Chief Snaps After Losing Officer to Freed Felon, Says Voters Backing Liberal Laws Are to Blame

Chief Snaps After Losing Officer to Freed Felon Says Voters Backing Liberal Laws Are to Blame

After losing a veteran officer to a felon who was released early under a state program, a police chief excoriated California voters, telling them that “we need to wake up” to the danger caused by liberal government policies.

According to KNBC-TV, Officer Keith Boyer, a 25-year veteran of the Whittier, California, police department, was killed in a shootout Monday morning after responding to a traffic accident.

The Whittier Daily News reported that suspect Michael Christopher Mejia, 26, had crashed a car he had stolen hours earlier. At a news conference, police said that Meija had pulled out a gun and shot Boyer and another officer when the police were patting him down for weapons.

Meija’s arrest sparked controversy because he had been released under a California program that turned many criminals over to county officials for supervision. Assembly Bill 109, signed into law by Democrat Gov. Jerry Brown in 2011, put into effect a “realignment” in which nonviolent criminals were either moved from state to county jails or removed from state parole and supervised under the auspices of county officials.

The move was designed to ease overcrowding in California’s prisons, which the U.S. Supreme Court ruled was so bad it constituted cruel and unusual punishment.

Meija had been released in 2016 following a sentence for grand theft auto. During his time under the supervision of Los Angeles County, Meija had been arrested no fewer than five times in seven months on probation violations, yet he had not been sent back to jail.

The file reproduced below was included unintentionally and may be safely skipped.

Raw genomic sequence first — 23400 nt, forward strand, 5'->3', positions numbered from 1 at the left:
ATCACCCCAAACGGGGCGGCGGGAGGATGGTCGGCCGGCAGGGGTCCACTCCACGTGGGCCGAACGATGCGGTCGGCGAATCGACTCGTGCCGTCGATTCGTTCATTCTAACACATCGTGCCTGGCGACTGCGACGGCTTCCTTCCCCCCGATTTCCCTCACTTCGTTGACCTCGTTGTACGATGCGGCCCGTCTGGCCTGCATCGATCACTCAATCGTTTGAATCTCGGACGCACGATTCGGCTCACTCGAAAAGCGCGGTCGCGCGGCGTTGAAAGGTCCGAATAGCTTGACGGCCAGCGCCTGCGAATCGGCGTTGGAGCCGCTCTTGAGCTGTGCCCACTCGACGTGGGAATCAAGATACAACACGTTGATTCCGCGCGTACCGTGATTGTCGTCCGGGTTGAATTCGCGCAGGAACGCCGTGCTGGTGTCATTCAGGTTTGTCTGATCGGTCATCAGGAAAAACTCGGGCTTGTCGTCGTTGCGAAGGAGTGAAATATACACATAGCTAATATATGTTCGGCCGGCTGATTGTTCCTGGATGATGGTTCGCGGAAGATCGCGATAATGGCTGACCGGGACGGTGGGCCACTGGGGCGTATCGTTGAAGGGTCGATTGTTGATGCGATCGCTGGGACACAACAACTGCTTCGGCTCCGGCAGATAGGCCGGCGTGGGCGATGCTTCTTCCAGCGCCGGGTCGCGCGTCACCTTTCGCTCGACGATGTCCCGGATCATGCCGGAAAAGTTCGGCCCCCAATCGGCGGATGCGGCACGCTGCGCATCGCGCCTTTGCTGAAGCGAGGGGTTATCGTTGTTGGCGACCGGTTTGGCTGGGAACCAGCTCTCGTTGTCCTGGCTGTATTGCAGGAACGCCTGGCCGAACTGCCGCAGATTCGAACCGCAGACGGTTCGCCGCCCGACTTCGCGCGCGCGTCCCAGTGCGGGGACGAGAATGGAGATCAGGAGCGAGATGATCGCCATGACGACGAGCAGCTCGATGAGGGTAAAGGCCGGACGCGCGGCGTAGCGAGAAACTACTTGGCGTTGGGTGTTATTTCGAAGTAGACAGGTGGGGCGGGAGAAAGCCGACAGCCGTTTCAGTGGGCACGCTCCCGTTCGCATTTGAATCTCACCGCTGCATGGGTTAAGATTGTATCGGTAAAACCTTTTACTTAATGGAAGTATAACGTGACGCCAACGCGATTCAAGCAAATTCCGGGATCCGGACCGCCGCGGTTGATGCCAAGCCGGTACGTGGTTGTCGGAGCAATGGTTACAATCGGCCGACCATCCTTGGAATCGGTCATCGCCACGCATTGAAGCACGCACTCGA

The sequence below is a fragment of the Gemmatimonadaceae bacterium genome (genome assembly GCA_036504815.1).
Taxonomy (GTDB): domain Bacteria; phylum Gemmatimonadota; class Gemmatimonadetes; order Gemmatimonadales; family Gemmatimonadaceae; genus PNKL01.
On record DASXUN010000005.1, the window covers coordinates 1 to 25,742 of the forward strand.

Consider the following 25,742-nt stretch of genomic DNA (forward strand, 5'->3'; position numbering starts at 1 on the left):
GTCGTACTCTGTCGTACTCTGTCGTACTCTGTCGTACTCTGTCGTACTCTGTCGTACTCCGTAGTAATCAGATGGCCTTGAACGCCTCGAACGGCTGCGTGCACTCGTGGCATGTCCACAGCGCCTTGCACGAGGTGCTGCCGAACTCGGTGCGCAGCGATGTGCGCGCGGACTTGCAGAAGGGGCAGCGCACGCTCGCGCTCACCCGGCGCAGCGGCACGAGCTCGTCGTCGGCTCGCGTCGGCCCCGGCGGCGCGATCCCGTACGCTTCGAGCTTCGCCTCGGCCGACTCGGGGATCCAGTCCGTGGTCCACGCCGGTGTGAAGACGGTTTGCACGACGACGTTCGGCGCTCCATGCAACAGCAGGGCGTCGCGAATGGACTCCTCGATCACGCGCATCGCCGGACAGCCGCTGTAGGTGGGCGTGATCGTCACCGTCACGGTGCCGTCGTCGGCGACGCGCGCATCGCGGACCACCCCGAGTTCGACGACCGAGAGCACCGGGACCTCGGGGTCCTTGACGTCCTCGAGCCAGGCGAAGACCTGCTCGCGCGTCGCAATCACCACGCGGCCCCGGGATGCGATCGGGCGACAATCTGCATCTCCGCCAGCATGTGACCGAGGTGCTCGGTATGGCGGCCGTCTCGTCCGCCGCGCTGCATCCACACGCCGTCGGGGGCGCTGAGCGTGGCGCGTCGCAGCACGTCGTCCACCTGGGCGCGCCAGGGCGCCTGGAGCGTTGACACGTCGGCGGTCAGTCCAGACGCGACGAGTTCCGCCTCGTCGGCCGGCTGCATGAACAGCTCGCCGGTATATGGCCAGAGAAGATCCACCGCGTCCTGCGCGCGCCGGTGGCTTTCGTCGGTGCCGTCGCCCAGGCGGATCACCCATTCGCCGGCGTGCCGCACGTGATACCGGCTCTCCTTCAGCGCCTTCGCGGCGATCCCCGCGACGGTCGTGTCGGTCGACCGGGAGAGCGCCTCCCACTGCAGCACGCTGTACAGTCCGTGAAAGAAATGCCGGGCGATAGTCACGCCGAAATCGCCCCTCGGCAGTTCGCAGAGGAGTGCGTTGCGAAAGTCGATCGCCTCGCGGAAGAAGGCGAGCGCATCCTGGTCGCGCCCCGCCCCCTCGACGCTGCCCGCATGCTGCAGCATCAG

Whittier Police Chief Jeff Piper said that this was unacceptable.

“What I want to say to the community of Whittier, community surrounding Whittier and the state is, we need to wake up. Enough is enough,” Piper said, according to KTLA in Los Angeles. “Passing these propositions, you’re creating these laws that are raising crime.

“It’s not good for our communities and it is not good for our officers,” he concluded. “What you have today is an example of that.”

Piper was referring to not only AB 109, but voter-approved Propositions 47 and 57. Proposition 47 would keep non-violent offenders out of state prison and Proposition 57 would accelerate the release of violent criminals. Neither of these was involved in Meija’s case, although both have concerned law enforcement across the Golden State.

Gov. Brown campaigned for Prop 57, according to KABC-TV, arguing that it would help criminals “turn their lives around.” However, the measure has come under increasing scrutiny after the Whittier shooting and the 2016 murder of Los Angeles County sheriff’s Sgt. Steve Owen by another criminal who had been released on parole.

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H/T Independent Journal Review